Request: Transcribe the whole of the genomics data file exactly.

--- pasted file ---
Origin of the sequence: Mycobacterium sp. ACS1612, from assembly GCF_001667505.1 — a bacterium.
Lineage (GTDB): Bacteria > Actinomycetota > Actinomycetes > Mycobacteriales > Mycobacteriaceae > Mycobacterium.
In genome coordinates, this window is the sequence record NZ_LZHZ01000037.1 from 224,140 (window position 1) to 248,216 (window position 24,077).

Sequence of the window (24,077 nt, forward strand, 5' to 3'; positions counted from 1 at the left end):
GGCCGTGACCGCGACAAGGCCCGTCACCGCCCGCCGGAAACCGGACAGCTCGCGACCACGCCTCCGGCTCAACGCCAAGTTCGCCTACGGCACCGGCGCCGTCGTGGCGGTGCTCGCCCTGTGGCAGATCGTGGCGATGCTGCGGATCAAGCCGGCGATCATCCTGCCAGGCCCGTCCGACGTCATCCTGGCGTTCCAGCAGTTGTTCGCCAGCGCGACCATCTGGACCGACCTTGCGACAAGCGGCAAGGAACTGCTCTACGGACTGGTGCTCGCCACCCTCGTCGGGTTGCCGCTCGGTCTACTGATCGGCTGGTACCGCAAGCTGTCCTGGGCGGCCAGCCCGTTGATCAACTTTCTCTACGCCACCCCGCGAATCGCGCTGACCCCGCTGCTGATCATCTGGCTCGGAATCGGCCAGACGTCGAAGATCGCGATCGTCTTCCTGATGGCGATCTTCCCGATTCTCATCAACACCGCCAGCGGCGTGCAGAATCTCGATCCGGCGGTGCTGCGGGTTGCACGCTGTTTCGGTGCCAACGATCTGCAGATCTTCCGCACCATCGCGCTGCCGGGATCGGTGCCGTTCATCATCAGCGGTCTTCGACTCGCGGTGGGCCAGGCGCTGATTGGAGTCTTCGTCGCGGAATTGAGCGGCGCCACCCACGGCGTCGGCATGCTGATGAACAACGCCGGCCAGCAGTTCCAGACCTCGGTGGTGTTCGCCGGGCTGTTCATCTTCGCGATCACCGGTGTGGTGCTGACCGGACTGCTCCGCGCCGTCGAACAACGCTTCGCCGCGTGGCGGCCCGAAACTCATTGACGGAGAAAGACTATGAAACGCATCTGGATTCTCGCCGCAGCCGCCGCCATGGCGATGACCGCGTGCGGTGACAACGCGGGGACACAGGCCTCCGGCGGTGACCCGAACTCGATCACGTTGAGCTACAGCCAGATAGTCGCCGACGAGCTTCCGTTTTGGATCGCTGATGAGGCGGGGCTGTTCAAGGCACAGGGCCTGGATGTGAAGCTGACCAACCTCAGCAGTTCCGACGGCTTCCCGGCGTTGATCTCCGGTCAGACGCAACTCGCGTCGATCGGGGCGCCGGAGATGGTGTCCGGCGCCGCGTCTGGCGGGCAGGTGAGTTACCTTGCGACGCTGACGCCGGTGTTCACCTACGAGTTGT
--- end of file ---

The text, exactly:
Origin of the sequence: Mycobacterium sp. ACS1612, from assembly GCF_001667505.1 — a bacterium.
Lineage (GTDB): Bacteria > Actinomycetota > Actinomycetes > Mycobacteriales > Mycobacteriaceae > Mycobacterium.
In genome coordinates, this window is the sequence record NZ_LZHZ01000037.1 from 224,140 (window position 1) to 248,216 (window position 24,077).

Sequence of the window (24,077 nt, forward strand, 5' to 3'; positions counted from 1 at the left end):
GGCCGTGACCGCGACAAGGCCCGTCACCGCCCGCCGGAAACCGGACAGCTCGCGACCACGCCTCCGGCTCAACGCCAAGTTCGCCTACGGCACCGGCGCCGTCGTGGCGGTGCTCGCCCTGTGGCAGATCGTGGCGATGCTGCGGATCAAGCCGGCGATCATCCTGCCAGGCCCGTCCGACGTCATCCTGGCGTTCCAGCAGTTGTTCGCCAGCGCGACCATCTGGACCGACCTTGCGACAAGCGGCAAGGAACTGCTCTACGGACTGGTGCTCGCCACCCTCGTCGGGTTGCCGCTCGGTCTACTGATCGGCTGGTACCGCAAGCTGTCCTGGGCGGCCAGCCCGTTGATCAACTTTCTCTACGCCACCCCGCGAATCGCGCTGACCCCGCTGCTGATCATCTGGCTCGGAATCGGCCAGACGTCGAAGATCGCGATCGTCTTCCTGATGGCGATCTTCCCGATTCTCATCAACACCGCCAGCGGCGTGCAGAATCTCGATCCGGCGGTGCTGCGGGTTGCACGCTGTTTCGGTGCCAACGATCTGCAGATCTTCCGCACCATCGCGCTGCCGGGATCGGTGCCGTTCATCATCAGCGGTCTTCGACTCGCGGTGGGCCAGGCGCTGATTGGAGTCTTCGTCGCGGAATTGAGCGGCGCCACCCACGGCGTCGGCATGCTGATGAACAACGCCGGCCAGCAGTTCCAGACCTCGGTGGTGTTCGCCGGGCTGTTCATCTTCGCGATCACCGGTGTGGTGCTGACCGGACTGCTCCGCGCCGTCGAACAACGCTTCGCCGCGTGGCGGCCCGAAACTCATTGACGGAGAAAGACTATGAAACGCATCTGGATTCTCGCCGCAGCCGCCGCCATGGCGATGACCGCGTGCGGTGACAACGCGGGGACACAGGCCTCCGGCGGTGACCCGAACTCGATCACGTTGAGCTACAGCCAGATAGTCGCCGACGAGCTTCCGTTTTGGATCGCTGATGAGGCGGGGCTGTTCAAGGCACAGGGCCTGGATGTGAAGCTGACCAACCTCAGCAGTTCCGACGGCTTCCCGGCGTTGATCTCCGGTCAGACGCAACTCGCGTCGATCGGGGCGCCGGAGATGGTGTCCGGCGCCGCGTCTGGCGGGCAGGTGAGTTACCTTGCGACGCTGACGCCGGTGTTCACCTACGAGTTGT